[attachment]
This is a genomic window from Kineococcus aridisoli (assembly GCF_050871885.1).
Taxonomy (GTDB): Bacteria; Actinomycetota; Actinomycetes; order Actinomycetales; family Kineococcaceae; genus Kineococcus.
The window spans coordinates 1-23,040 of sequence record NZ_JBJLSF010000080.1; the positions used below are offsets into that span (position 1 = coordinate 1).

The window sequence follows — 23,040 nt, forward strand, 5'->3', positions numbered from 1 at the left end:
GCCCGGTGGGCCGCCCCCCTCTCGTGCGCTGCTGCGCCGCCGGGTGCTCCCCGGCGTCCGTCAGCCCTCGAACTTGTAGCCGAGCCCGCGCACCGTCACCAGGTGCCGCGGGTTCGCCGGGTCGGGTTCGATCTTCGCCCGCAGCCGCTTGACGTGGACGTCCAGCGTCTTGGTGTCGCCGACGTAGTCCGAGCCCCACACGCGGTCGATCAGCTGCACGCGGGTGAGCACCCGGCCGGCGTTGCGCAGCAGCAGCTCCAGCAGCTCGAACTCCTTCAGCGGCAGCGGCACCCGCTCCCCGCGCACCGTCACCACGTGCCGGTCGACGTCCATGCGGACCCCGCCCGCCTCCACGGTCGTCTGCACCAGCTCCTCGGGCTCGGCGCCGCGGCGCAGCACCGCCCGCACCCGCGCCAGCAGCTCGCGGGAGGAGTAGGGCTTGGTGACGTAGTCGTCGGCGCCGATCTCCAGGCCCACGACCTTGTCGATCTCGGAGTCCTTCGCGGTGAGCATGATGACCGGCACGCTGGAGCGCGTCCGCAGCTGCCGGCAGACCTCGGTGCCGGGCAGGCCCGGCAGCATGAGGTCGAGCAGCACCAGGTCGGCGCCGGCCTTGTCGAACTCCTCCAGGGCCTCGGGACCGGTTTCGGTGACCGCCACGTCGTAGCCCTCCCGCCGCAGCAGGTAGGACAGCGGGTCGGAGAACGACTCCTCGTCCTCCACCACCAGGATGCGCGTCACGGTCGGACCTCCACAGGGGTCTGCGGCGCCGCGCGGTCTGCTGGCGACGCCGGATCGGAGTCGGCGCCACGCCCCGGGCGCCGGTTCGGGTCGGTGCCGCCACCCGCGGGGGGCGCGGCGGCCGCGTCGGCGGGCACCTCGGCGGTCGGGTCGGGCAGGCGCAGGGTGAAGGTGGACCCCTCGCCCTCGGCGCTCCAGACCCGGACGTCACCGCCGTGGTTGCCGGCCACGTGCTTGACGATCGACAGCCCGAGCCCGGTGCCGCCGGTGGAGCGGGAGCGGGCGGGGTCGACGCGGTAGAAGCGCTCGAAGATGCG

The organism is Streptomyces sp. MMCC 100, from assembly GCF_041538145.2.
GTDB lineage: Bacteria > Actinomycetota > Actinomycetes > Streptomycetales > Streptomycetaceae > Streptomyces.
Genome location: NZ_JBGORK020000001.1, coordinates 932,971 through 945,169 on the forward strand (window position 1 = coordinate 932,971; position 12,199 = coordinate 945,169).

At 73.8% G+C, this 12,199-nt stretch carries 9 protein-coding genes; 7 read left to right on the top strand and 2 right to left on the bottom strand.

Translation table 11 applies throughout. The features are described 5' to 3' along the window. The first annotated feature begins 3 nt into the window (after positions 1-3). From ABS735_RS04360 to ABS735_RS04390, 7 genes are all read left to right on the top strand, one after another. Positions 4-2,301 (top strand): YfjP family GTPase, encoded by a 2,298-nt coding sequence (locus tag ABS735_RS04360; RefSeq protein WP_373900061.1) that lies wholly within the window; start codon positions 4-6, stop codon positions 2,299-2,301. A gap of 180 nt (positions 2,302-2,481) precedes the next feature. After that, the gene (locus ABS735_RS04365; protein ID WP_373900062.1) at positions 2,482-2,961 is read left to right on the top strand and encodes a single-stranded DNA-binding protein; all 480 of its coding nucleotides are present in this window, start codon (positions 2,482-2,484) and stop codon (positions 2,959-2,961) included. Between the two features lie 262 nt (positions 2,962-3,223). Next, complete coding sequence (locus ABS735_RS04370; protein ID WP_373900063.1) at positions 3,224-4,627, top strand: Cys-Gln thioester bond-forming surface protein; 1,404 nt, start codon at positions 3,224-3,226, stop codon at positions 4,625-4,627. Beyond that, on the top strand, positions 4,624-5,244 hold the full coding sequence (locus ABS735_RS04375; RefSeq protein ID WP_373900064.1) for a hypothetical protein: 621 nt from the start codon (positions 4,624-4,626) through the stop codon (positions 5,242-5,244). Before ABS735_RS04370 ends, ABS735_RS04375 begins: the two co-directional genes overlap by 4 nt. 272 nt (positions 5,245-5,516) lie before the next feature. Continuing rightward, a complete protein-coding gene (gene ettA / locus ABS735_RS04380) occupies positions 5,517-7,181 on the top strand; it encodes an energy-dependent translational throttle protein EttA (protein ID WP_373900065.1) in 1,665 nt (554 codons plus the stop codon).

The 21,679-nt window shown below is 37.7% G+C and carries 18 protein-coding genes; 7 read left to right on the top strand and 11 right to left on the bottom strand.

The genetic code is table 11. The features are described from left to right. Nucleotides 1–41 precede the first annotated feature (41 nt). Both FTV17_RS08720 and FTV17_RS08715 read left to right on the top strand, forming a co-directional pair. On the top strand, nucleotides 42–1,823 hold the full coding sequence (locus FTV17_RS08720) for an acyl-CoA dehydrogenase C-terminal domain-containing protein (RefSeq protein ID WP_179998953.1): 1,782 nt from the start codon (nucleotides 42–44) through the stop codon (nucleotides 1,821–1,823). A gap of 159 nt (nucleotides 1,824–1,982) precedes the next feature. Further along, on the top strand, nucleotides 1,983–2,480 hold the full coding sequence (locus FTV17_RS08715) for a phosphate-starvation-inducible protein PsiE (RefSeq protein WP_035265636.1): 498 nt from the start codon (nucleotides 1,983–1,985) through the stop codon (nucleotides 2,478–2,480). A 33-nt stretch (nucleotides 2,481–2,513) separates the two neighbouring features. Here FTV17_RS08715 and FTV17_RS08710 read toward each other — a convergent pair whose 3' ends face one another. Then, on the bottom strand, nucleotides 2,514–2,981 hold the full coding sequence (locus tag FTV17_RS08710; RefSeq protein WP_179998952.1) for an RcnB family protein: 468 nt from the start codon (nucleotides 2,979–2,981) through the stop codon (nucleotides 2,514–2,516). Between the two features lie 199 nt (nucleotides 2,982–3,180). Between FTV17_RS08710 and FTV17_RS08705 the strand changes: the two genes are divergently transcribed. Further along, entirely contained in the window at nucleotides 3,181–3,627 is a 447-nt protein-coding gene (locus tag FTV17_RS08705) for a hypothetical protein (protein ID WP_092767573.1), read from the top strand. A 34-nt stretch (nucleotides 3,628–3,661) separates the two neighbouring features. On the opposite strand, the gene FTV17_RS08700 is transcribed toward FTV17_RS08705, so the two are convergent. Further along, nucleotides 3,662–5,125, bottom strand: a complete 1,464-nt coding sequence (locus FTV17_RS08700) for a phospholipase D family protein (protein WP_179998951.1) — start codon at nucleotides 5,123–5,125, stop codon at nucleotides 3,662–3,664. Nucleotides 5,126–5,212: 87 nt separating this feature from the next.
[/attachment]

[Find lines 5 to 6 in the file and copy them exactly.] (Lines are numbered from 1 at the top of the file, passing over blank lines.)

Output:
GCCCGGTGGGCCGCCCCCCTCTCGTGCGCTGCTGCGCCGCCGGGTGCTCCCCGGCGTCCGTCAGCCCTCGAACTTGTAGCCGAGCCCGCGCACCGTCACCAGGTGCCGCGGGTTCGCCGGGTCGGGTTCGATCTTCGCCCGCAGCCGCTTGACGTGGACGTCCAGCGTCTTGGTGTCGCCGACGTAGTCCGAGCCCCACACGCGGTCGATCAGCTGCACGCGGGTGAGCACCCGGCCGGCGTTGCGCAGCAGCAGCTCCAGCAGCTCGAACTCCTTCAGCGGCAGCGGCACCCGCTCCCCGCGCACCGTCACCACGTGCCGGTCGACGTCCATGCGGACCCCGCCCGCCTCCACGGTCGTCTGCACCAGCTCCTCGGGCTCGGCGCCGCGGCGCAGCACCGCCCGCACCCGCGCCAGCAGCTCGCGGGAGGAGTAGGGCTTGGTGACGTAGTCGTCGGCGCCGATCTCCAGGCCCACGACCTTGTCGATCTCGGAGTCCTTCGCGGTGAGCATGATGACCGGCACGCTGGAGCGCGTCCGCAGCTGCCGGCAGACCTCGGTGCCGGGCAGGCCCGGCAGCATGAGGTCGAGCAGCACCAGGTCGGCGCCGGCCTTGTCGAACTCCTCCAGGGCCTCGGGACCGGTTTCGGTGACCGCCACGTCGTAGCCCTCCCGCCGCAGCAGGTAGGACAGCGGGTCGGAGAACGACTCCTCGTCCTCCACCACCAGGATGCGCGTCACGGTCGGACCTCCACAGGGGTCTGCGGCGCCGCGCGGTCTGCTGGCGACGCCGGATCGGAGTCGGCGCCACGCCCCGGGCGCCGGTTCGGGTCGGTGCCGCCACCCGCGGGGGGCGCGGCGGCCGCGTCGGCGGGCACCTCGGCGGTCGGGTCGGGCAGGCGCAGGGTGAAGGTGGACCCCTCGCCCTCGGCGCTCCAGACCCGGACGTCACCGCCGTGGTTGCCGGCCACGTGCTTGACGATCGACAGCCCGAGCCCGGTGCCGCCGGTGGAGCGGGAGCGGGCGGGGTCGACGCGGTAGAAGCGCTCGAAGATGCG

The organism is Streptomyces sp. MMCC 100, from assembly GCF_041538145.2.